Boundaries and Personality Disorders

The experience of working with the normal development of boundaries informed my work with more deeply troubled people. People suffering from personality disorders seemed especially to display similar patterns of emotional transaction with their workers as was characteristic of some maddening experiences with adolescents. Where helping services are not yet equipped to handle such behaviours, rejection of the client can seem the only option, and such rejection often seemed to be courted by the troubled individual.

So every probation office from time to time has to deal with individuals who seem to operate by deliberately intimidating the staff. The intimidation is not quite planned – it is different from the kind of intimidation you might associate with a professional and dangerous criminal. The level of fear and urgency generated can be about a relatively trivial matter – enough money to buy a cup of tea (or a beer or two) – but the emotional intensity generated is disproportionate. Sometimes what is transferred is a kind of chaos. I recall a particularly disordered probationer who was dropped at the office in her pyjamas to see her probation officer. A taxi driver delivered her and left without ado, no doubt afraid that he would be asked to take the lady on a return trip. Her arrival prompted a kind of frightened excitement in the office, and generated in the probation officer a sense of helplessness, all no doubt reflecting the woman’s inner experience that she could only express through this behaviour. Certainly, she could not talk about how she felt, and could only cry and ask for impossible things.

I came to think that this combination of intense feelings about which there was no insight or possibility of sensible discussion, with primitive anger, distress and fear that welled up in me as the worker, was especially characteristic of some disordered cases – it was a diagnostic observation about the nature of personality disorder. Sometimes it was observable as an extreme case but at other times it could be a more subtle component of one’s experience of a client.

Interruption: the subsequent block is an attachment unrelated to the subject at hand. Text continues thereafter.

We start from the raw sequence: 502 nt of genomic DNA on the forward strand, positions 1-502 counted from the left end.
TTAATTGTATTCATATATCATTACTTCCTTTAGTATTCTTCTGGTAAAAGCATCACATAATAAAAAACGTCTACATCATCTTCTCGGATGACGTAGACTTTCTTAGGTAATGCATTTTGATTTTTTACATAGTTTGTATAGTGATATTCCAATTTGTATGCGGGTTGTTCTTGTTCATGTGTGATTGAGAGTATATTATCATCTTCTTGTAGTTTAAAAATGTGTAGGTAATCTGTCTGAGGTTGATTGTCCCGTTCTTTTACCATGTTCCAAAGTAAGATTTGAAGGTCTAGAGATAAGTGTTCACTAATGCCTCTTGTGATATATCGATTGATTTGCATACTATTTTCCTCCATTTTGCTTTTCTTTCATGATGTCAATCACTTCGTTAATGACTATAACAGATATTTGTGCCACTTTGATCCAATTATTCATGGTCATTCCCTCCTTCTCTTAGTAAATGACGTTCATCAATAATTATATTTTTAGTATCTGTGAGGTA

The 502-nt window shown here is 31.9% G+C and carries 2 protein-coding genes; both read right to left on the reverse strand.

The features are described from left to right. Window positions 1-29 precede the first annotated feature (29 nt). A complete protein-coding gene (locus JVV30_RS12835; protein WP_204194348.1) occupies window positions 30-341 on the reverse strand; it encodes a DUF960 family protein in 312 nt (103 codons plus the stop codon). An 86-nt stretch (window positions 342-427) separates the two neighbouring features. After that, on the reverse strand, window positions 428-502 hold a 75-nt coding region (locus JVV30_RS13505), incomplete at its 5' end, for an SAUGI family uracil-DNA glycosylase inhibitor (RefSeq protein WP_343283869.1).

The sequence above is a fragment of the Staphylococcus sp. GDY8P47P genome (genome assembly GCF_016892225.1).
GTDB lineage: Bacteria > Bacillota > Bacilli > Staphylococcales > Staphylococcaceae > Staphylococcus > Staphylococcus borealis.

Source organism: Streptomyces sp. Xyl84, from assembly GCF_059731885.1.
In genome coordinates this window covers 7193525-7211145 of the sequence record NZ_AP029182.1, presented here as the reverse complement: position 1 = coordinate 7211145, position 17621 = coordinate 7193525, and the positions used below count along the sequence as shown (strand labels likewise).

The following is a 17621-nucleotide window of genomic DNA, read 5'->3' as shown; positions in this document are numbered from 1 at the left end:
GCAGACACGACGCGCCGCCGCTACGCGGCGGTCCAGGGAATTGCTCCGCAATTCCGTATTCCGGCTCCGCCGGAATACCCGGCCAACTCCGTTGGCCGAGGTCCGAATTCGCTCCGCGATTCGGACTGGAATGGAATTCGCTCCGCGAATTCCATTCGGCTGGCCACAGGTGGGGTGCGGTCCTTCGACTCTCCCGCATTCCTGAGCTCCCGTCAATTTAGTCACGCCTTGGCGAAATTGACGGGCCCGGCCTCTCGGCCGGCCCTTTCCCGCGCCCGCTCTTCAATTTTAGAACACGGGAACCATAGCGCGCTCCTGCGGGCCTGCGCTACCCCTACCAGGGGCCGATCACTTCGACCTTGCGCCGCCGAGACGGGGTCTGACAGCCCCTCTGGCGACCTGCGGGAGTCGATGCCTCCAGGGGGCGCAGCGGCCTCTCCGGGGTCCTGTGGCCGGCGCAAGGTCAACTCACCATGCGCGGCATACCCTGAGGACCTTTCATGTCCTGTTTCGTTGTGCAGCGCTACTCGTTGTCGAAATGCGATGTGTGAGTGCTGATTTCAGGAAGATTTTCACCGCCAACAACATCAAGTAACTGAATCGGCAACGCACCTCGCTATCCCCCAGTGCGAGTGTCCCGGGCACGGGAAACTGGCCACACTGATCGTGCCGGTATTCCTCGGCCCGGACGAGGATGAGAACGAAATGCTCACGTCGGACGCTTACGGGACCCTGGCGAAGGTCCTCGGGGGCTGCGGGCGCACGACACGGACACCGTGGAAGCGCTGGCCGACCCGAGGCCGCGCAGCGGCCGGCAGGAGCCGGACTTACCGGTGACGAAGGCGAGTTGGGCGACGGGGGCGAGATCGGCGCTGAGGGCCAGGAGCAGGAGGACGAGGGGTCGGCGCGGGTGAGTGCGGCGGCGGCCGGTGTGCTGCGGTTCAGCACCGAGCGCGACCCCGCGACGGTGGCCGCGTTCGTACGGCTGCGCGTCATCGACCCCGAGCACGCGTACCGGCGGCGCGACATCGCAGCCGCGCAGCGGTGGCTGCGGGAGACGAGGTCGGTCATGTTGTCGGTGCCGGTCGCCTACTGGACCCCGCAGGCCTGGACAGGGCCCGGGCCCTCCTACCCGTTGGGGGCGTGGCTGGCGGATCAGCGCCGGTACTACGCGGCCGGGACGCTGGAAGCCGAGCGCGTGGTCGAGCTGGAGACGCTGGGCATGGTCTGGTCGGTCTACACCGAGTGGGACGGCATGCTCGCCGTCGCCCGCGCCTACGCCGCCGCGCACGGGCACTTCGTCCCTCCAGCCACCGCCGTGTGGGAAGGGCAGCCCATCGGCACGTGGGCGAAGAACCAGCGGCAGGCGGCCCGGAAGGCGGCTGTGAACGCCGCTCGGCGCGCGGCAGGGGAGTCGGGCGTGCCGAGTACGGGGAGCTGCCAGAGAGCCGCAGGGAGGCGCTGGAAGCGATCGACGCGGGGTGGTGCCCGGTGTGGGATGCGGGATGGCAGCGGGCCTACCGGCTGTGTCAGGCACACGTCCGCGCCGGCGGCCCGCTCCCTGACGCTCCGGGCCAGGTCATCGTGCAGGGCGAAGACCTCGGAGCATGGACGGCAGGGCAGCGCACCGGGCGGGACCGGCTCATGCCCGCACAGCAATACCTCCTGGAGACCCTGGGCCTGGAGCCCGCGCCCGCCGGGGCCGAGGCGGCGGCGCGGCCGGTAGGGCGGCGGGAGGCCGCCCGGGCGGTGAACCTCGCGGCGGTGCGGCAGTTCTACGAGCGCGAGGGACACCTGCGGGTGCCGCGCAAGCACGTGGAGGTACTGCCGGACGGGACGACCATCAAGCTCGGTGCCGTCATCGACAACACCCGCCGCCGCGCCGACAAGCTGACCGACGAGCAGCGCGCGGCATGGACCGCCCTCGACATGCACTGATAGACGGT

I interviewed a man in Grendon prison that seemed to me to illustrate this less extreme phenomenon. He was relatively articulate and seemed reflective in describing his crimes. He was serving a sentence for a series of rapes, committed when breaking into people’s homes. He was frank and detailed in his description of how they took place, or at least apparently so. They always took place at night and he described how he would walk the streets in the quietness of the night. He painted a vivid picture of the sense of peace and security that he would find in these solitary wanderings. During those walks, he would see an opportunity to get into a home and commit the offences.

I came away from the interview in a strange state of mind, almost haunted by the image he had conjured up of streets, domestic housing and the night time sounds, and of this solitary man wrapped in the comfort of his isolation. I realised that this experience of night time solitude had an erotic charge for the man, but the behaviour he described was brutal and aggressive almost as if he had to fight against his softer feelings and counter them by predatory actions.

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